This week in Namibia we head north through the Skeleton coast up to the Angolan border.
After leaving creepy Mile 108, we finally made it to the infamous Skeleton Coast. We didn’t have reservations to stay within the park, so the guard had to turn on the generator to turn on the phones to call the lodge there to make sure there was room for us! He also made us take a package to give someone there, it was all very mysterious.
The Skeleton Coast is ‘infamous’ because of all the shipwrecks, but it was a bit of a disappointment. We actually only saw one, but assuming we’d see hundreds we didn’t even stop to take a photo of it! *facepalm
The next day we left the windy coast and quickly started peeling off the layers as we entered the Damaraland province of Namibia. All of a sudden it looked like the Africa I know from the Lion King, it was magnificent. If only we had spotted wild elephants, it would’ve been the Africa I’ve always imagined.
We visited Twyfelfontein, one of Namibia’s World Heritage Sites, and one of the biggest rock engravings sites on the continent, carved for centuries by the San bushmen (who the Damara people descended from).
And then it happened. We got to a very cheap bush camp, glad to save some money, when someone told us desert elephants were around. And we saw elephants!! In the wild! Just…doing their thing! Moreno’s writing a post on our little adventure with them, but it was amazing, and I don’t think the image I’ve had in my head all these years could’ve played out any better.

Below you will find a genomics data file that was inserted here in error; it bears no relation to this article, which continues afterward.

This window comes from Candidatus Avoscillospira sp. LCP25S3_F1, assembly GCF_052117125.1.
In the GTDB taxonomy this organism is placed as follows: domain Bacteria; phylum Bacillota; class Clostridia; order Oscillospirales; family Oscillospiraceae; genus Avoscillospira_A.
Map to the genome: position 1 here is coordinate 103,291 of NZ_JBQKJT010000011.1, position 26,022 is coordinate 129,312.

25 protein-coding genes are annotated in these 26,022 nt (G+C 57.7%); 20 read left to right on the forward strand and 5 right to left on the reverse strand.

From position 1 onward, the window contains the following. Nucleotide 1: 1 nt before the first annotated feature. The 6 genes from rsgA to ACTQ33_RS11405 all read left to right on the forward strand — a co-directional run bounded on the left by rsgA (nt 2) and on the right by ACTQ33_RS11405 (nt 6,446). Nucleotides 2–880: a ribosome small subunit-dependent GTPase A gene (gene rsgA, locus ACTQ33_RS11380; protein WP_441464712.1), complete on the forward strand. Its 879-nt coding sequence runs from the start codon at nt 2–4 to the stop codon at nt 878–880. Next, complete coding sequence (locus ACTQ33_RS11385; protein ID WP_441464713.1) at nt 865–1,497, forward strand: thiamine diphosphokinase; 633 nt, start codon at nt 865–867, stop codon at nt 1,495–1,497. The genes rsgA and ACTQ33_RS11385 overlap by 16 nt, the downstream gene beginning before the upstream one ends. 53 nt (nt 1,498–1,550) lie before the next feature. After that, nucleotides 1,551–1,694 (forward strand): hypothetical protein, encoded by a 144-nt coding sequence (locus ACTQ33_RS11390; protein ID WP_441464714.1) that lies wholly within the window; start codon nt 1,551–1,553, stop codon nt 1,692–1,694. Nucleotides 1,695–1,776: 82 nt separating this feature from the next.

The next day we headed north. And look! Giraffes! Three of them, and they were so beautiful. It was a bit ironic that we managed to get closer to some of these animals in the wild than in the parks we’ve been to so far.
We didn’t mean to stay in Opuwo, but man, are we glad we did. It’s a little town, with not much in it, but it was the first one not overrun by tourists (which was a bit overwhelming in itself) and the town was filled with a mishmash of different African cultures: some people were in modern ‘americanized’ clothing, the Herero women were in their Victorian style dresses, and the Himba women, painted in red ochre, were bare-chested in not much more than a cow hide skirt.
It was extraordinary, and we decided to stay another day and visit some villages to learn more about them.
And, bonus! We met another long-term overlander, Brian from London, later that night and he had a saw Moreno could use to fix our “cabinet can’t open without hip-checking the fridge” problem. Yaaay!
Then it was further north, to Epupa Falls, which appeared an oasis in the desert as we came over another dusty hill.
It was easily one of the most beautiful places we’ve been so far on this trip, and it gave us an extra kick to know that Angola was just across the river.
Now and Next
We are currently in Kamanjab, doing nothing but hiding from the heat and catching up on some interwebs. They let overlanders stay free as long as we support them by eating at their bar/restaurant. No complaints here.
Next: We’ll be here for another few days and then instead of heading to the Etosha Game Park as we intended, we might be heading back south to Windhoek, the capital, to get that Landy snorkel looked at, and get some passport things figured out.
And AND! Since we’re all caught up on the updates now (for now anyway), we’ll be concentrating on getting posts and photos out about all these things we’ve been mentioning (when my laptop works anyway). (Sidebar: god, I miss my mac).